Your Options Planning for Your Pet’s Care After Your Passing
How do you make sure that your pet is taken care of after you pass? Making provisions in your estate plan is a good idea. This article looks at the options available to you when you need to plan for your pet’s future when you aren’t around.
The law considers pets as the property of their humans. This means that you can’t directly leave money in your will to your faithful animal: property isn’t able to own money. However, you do need to make sure that your pet is taken care of after you pass. An estate plan can help you achieve this aim in different ways, by helping you leave your pet to a person or an organization and providing them with the resources necessary to care for the pet.
You have different options when it comes to estate planning for your pet
Different approaches to estate planning are available to you to help you make sure that your pet is taken care of. You could simply make an informal, nonlegal arrangement with someone you know, you could put together a trust, or you could leave your pet to an organization that works to take care of orphaned animals, and provide them with the resources they need for it. Whatever plan you choose, you need to think ahead and have a frank conversation with whoever will ultimately care for your pet, and make sure that the financial concerns involved are taken care of.
Putting your pet in your will: While you cannot directly leave money or assets to your pet, you can leave your pet and money to a caretaker in your will. Once you leave both to a caretaker, the caretaker owns your pet after your passing, and has full access to the money that you leave them, as well. It is up to them whether they choose to use the money as you intend, or divert it to other uses. In the event that your choice of caretaker isn’t able to perform their duties, you are also able to mention a fallback option.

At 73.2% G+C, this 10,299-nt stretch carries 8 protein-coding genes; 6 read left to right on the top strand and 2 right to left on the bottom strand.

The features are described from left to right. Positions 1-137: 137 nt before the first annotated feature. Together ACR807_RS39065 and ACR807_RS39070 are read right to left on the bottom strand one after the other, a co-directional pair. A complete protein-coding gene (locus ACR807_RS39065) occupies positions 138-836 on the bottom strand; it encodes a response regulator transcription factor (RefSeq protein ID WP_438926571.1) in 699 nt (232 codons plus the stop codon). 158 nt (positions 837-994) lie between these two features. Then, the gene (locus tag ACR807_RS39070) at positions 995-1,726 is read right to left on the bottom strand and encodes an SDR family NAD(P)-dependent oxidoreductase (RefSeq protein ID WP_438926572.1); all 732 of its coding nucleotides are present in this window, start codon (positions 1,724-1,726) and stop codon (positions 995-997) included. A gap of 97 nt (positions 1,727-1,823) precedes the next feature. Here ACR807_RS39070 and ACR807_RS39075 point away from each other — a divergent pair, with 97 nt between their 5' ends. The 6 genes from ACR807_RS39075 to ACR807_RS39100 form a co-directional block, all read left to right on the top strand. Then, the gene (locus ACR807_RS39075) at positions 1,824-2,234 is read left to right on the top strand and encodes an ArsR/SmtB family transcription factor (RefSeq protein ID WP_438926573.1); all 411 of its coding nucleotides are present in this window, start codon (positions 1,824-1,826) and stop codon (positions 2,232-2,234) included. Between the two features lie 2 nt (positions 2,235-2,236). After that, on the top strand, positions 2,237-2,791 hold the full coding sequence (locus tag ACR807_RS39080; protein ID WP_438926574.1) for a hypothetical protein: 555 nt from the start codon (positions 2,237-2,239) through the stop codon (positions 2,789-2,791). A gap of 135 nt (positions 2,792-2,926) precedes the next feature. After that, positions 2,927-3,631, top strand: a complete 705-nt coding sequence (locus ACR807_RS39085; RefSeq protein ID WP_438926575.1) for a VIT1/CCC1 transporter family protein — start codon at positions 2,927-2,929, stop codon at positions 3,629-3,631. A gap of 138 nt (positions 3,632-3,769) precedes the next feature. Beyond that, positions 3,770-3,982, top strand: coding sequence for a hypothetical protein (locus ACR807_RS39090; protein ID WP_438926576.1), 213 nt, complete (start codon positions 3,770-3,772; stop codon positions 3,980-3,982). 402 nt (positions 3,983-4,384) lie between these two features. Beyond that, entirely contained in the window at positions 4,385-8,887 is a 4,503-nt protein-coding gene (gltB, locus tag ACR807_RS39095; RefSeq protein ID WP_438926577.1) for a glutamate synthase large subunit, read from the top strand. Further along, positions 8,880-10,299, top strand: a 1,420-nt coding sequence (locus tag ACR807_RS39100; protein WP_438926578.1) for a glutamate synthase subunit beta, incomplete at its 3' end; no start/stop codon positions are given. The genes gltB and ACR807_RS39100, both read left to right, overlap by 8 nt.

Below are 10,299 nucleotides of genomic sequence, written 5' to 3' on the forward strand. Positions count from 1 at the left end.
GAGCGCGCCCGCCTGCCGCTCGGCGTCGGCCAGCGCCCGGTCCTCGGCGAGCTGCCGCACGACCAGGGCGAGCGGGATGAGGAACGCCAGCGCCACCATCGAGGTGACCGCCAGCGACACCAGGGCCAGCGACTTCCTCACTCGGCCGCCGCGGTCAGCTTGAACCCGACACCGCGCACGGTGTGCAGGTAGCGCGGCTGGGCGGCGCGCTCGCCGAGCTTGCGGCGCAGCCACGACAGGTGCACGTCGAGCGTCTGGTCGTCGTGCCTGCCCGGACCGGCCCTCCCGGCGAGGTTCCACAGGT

If you need to put a pet bequest in your will, an attorney who specializes in estate planning would be the right choice of professional to turn to.
Creating a pet trust: In New York, Pet Trusts are governed by NY EPTL §7-8.1. The law states that a Pet Trust may be created for the benefit of a pet and shall terminate upon the pet’s death.
Under New York Law, unlike many other states, a Pet trust is not required to terminate upon the Settlor’s or the creator’s death. Creating a pet trust can be a more complex effort, and it can be costly, as well. However, a pet trust doesn’t leave you at the mercy of the good nature of your chosen caretaker when it comes to having them perform their duties correctly. Instead, it makes caring for your pet a legal obligation on the part of the caretaker. If they fail, legal action would be possible. In your trust document, you are able to specify how exactly you would like your pet to be cared for, and name someone who is authorized to sue the caretaker if they don’t behave responsibly. A pet trust can be overkill, however, if you completely trust your named caretaker, and don’t believe that they would ever misuse the funds you leave them or be careless with your pet.
Legacy arrangements: If you can’t think of anyone who would take care of your pet after your passing, you still have options. Organizations such as the SPCA, rescue centers and sanctuaries, and veterinary programs, are all capable of taking pets on and caring for them.
Informal arrangements: The simplest way to plan for your pet after your passing would be to simply talk to your executor about whom you want to have care for your pet. This is only likely to work, however, if no one else attempts to claim your pet. If there is any possibility of disagreement, it would be a good idea to either choose a will or a trust.
What happens if you don’t make plans, at all?
If your estate plan includes no arrangements for your pet, your pet would automatically go to the residuary beneficiary: the person who gets whatever is left of your estate after all named beneficiaries in your will receive their share. If there is no will, whatsoever, your property, your money, and your pets, are distributed in accordance with New York law. In general, it’s a good idea to make specific legally enforceable plans for your pet with help from an attorney in estate planning.